Robin waits for the Bat-Signal.

Stephanie Wilson of Portland, Oregon, was sitting on the curb at the Gaslamp Quarter—an area directly across from the San Diego Convention Center—waiting patiently to go grab dinner with some friends. Suddenly, a swarm of zombies emerged from around the corner. “At this point, it didn’t even matter that my friends were late because, well, zombies!” says Wilson.

Zombies and other creatures in costumes are common at San Diego Comic Convention. This international convention, known colloquially as Comic-Con, runs for four days each July. This year it will run from July 18–21. What started 40 years ago as a gathering in the basement of a hotel has grown into an event that draws more than 150,000 people to the San Diego Convention Center each of the four days. Though created to showcase comic books and science fiction/fantasy films and television, the convention has now grown to include video games, collectibles, anime, and other kinds of pop culture.

Enter the Convention

The Comic-Con event uses two levels of the large San Diego Convention Center. After purchasing a $150 badge—the price for a four-day pass—Comic-Con attendees are free to explore. The first level of the event is an open floor filled with booths. The space is so large that companies like AMC and Marvel buy up huge areas of the floor to create full-scale television and movie sets as their booths. One year, Marvel recreated Thor’s Golden Throne; another time, AMC built one of the houses from its zombie series, The Walking Dead.

The second floor of the event is used for forums, which anyone can attend if they are willing to wait in line several hours beforehand. These forums include panels of famous movie and television casts, such as the actors from Supernatural, Twilight, and The Big Bang Theory.

To be involved with Comic-Con, studios, networks, and publishers send proposals explaining their potential event exhibits. Comic-Con then decides which exhibits would interest attendees most and would showcase diversity.

Explore Iconic Comic-Con

He might not have his cart, but Mario and his mustache make their way around the convention.

The beauty of Comic-Con is that it is different each time. “It varies every year,” says Barbara Staigerwald of Baltimore, Maryland, “but you’ll still find Robert Downey Jr., Stan Lee, and casts of shows like Dexter and Arrow, plus tons of amazing comic book-related artists.” Staigerwald is the editor-in-chief of, a website that novice Comic-Con attendees can use for tips, news, hotel reviews, etc. “There are screenings, Q&A panels, costume contests, and more,” Staigerwald says. “There really is something for everyone.”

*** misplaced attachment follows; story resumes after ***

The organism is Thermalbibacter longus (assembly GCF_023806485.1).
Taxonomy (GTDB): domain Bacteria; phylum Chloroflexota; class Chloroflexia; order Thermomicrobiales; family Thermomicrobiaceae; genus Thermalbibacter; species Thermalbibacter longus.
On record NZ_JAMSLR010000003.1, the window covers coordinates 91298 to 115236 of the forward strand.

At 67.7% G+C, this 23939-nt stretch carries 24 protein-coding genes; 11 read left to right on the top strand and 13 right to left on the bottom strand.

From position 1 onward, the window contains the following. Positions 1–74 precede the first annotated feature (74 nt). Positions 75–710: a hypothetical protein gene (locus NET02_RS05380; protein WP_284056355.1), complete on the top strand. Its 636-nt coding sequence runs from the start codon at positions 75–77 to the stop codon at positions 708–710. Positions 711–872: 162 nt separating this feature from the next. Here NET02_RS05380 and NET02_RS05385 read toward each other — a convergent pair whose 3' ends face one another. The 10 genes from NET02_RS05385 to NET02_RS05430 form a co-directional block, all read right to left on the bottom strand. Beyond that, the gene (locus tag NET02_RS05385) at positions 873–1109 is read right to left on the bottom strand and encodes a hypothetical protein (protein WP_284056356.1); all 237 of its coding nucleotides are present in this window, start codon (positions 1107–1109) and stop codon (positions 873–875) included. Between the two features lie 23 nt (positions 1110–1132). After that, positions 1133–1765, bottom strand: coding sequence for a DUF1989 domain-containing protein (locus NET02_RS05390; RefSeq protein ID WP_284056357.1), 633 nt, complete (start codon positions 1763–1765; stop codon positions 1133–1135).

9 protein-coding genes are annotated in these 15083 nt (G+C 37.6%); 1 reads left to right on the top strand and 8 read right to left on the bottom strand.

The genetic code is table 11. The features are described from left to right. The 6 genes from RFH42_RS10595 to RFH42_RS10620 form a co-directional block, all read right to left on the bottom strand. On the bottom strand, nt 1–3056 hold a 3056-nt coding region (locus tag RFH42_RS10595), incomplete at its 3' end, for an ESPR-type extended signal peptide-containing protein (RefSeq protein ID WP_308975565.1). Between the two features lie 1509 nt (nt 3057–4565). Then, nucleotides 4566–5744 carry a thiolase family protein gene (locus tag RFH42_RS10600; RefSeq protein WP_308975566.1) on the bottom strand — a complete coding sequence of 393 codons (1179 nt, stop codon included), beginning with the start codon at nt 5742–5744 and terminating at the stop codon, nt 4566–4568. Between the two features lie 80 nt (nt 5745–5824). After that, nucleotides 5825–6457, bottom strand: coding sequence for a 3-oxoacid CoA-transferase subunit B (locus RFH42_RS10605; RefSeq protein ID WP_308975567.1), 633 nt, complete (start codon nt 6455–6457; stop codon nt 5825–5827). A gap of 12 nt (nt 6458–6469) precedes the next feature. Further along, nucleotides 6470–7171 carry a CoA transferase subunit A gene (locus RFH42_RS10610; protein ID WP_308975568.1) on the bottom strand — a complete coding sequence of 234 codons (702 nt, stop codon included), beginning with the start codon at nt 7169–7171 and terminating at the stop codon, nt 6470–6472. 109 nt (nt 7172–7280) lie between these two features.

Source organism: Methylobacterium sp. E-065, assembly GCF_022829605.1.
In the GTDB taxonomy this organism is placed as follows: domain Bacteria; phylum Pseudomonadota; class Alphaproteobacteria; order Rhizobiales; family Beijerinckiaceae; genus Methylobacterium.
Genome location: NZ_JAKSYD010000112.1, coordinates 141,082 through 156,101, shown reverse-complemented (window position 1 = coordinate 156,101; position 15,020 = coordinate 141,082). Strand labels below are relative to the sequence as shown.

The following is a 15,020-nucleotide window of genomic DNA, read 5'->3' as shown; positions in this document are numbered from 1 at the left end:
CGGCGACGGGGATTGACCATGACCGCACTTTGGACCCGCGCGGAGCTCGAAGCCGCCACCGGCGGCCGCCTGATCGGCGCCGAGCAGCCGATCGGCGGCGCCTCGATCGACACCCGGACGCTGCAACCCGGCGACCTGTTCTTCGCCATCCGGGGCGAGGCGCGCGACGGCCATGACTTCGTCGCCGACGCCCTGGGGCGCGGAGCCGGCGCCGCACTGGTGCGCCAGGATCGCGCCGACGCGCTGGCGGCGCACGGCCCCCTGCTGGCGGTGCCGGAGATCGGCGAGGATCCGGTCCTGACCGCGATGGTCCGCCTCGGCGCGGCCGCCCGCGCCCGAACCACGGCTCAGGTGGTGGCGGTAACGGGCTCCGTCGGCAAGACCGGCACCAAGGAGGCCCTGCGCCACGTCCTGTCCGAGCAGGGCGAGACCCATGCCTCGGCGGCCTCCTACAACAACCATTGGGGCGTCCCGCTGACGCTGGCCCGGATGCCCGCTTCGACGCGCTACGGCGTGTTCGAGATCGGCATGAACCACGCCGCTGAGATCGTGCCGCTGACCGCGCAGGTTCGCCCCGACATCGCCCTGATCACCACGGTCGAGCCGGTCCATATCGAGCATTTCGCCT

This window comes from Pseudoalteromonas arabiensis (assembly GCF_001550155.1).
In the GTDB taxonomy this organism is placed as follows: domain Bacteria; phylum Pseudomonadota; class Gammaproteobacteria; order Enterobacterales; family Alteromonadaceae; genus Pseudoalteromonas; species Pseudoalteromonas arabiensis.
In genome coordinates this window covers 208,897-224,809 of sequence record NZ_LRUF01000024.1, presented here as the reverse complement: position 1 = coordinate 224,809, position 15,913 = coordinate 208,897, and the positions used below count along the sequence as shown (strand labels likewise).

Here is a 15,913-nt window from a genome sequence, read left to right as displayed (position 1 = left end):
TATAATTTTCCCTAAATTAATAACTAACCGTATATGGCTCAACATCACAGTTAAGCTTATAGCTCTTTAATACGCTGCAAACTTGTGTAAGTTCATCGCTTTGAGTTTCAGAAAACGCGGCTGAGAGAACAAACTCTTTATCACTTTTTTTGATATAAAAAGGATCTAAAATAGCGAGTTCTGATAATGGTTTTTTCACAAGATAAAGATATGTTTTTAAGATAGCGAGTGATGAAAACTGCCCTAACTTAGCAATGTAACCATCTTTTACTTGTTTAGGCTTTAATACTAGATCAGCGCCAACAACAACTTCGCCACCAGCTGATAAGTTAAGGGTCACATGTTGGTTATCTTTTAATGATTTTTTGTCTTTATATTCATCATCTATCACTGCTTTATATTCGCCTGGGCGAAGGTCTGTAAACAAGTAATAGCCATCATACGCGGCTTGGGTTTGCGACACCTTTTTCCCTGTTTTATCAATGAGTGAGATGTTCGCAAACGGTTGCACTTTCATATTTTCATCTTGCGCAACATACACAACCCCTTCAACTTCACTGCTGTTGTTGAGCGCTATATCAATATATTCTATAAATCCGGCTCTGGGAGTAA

One of the most iconic aspects of this event is the tradition of wearing costumes. Every year, attendees dress up as a variety of famous characters from movies, television, or comic books. Joseph Slinker of Provo, Utah, says costumes are a major part of the novelty. “You always see tons of Storm Troopers and Princess Leias,” Slinker says. He first attended the event in 2009, coming mostly for the illustrators and artists. When he came back in 2010, Slinker’s group embraced this novelty and dressed up as Harry Potter characters. “We just robed up and got matching ties and badges,” says Slinker.

Pop in for Pop Culture

While costumes are a continual feature of Comic-Con, many other aspects change as Comic-Con assimilates more types of pop culture. For example, in 2011, Stephanie Wilson went specifically for the TV shows Doctor Who and Supernatural. Similarly, Staigerwald attended Comic-Con in 2010 because of the appearance of the TV show Dexter.

Staigerwald believes this new wave of pop-culture fans has positive effects. “There are some people out there that don’t like the influx of ‘new blood,’” says Staigerwald, “but why hate? That young girl who shows up because of The Big Bang Theory might end up finding a comic book to love.” Slinker agrees: “If you want to be a hipster about it, then be a hipster and find some unknown convention. But don’t complain about the one that is like the pinnacle of nerdom and pop culture. You can’t bag on that.”

Crowds of more than 150,000 people gather daily at the San Diego Convention Center for events and exhibits.

Geek Out to Fit In

Stephanie Wilson believes that regardless of why they come, everyone can enjoy Comic-Con. “There’s something for every geek,” she says. “There are comic books, movies, TV shows, even web-based content and books. Comic-Con is a place where we can all geek out together, even if we’re geeking out about different things.”

Whether it’s spotting Robert Downey Jr. or witnessing a swarm of zombies, Comic-Con offers camaraderie for all kinds of fans. As the zombies passed by Wilson on the curb, she enjoyed the moment. “It didn’t even matter if they were there for comics or movies or whatever,” says Wilson. “We were all having fun together.”

—Courtney Feinauer

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